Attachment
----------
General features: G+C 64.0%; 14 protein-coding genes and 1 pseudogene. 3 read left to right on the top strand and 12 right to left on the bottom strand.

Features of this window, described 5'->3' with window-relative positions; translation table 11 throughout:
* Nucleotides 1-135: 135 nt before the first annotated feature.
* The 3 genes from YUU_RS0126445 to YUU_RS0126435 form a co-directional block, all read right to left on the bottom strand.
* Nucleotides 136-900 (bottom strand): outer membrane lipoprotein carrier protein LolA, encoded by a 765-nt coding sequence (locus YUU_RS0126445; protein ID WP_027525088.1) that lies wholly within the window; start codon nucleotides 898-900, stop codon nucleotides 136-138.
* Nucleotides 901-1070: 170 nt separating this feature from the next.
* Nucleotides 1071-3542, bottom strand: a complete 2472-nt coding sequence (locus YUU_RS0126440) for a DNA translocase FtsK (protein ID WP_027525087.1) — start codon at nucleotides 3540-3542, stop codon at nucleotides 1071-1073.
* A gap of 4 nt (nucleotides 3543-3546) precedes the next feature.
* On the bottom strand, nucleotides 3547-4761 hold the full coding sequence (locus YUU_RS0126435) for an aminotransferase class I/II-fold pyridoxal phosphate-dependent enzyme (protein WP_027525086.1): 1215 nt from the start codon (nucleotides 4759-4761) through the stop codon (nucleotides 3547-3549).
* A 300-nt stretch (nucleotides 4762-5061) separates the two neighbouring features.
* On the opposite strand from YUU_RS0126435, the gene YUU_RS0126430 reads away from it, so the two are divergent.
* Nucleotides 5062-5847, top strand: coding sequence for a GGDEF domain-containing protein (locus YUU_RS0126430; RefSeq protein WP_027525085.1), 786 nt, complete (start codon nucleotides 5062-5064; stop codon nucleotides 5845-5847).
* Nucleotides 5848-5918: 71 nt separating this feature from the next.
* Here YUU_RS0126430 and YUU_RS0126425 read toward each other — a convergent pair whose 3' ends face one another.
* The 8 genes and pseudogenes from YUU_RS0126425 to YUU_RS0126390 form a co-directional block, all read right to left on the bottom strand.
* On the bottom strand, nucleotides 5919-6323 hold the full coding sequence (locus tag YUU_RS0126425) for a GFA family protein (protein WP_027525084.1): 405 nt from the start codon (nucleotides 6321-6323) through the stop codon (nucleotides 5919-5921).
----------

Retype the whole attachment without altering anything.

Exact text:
General features: G+C 64.0%; 14 protein-coding genes and 1 pseudogene. 3 read left to right on the top strand and 12 right to left on the bottom strand.

Features of this window, described 5'->3' with window-relative positions; translation table 11 throughout:
* Nucleotides 1-135: 135 nt before the first annotated feature.
* The 3 genes from YUU_RS0126445 to YUU_RS0126435 form a co-directional block, all read right to left on the bottom strand.
* Nucleotides 136-900 (bottom strand): outer membrane lipoprotein carrier protein LolA, encoded by a 765-nt coding sequence (locus YUU_RS0126445; protein ID WP_027525088.1) that lies wholly within the window; start codon nucleotides 898-900, stop codon nucleotides 136-138.
* Nucleotides 901-1070: 170 nt separating this feature from the next.
* Nucleotides 1071-3542, bottom strand: a complete 2472-nt coding sequence (locus YUU_RS0126440) for a DNA translocase FtsK (protein ID WP_027525087.1) — start codon at nucleotides 3540-3542, stop codon at nucleotides 1071-1073.
* A gap of 4 nt (nucleotides 3543-3546) precedes the next feature.
* On the bottom strand, nucleotides 3547-4761 hold the full coding sequence (locus YUU_RS0126435) for an aminotransferase class I/II-fold pyridoxal phosphate-dependent enzyme (protein WP_027525086.1): 1215 nt from the start codon (nucleotides 4759-4761) through the stop codon (nucleotides 3547-3549).
* A 300-nt stretch (nucleotides 4762-5061) separates the two neighbouring features.
* On the opposite strand from YUU_RS0126435, the gene YUU_RS0126430 reads away from it, so the two are divergent.
* Nucleotides 5062-5847, top strand: coding sequence for a GGDEF domain-containing protein (locus YUU_RS0126430; RefSeq protein WP_027525085.1), 786 nt, complete (start codon nucleotides 5062-5064; stop codon nucleotides 5845-5847).
* Nucleotides 5848-5918: 71 nt separating this feature from the next.
* Here YUU_RS0126430 and YUU_RS0126425 read toward each other — a convergent pair whose 3' ends face one another.
* The 8 genes and pseudogenes from YUU_RS0126425 to YUU_RS0126390 form a co-directional block, all read right to left on the bottom strand.
* On the bottom strand, nucleotides 5919-6323 hold the full coding sequence (locus tag YUU_RS0126425) for a GFA family protein (protein WP_027525084.1): 405 nt from the start codon (nucleotides 6321-6323) through the stop codon (nucleotides 5919-5921).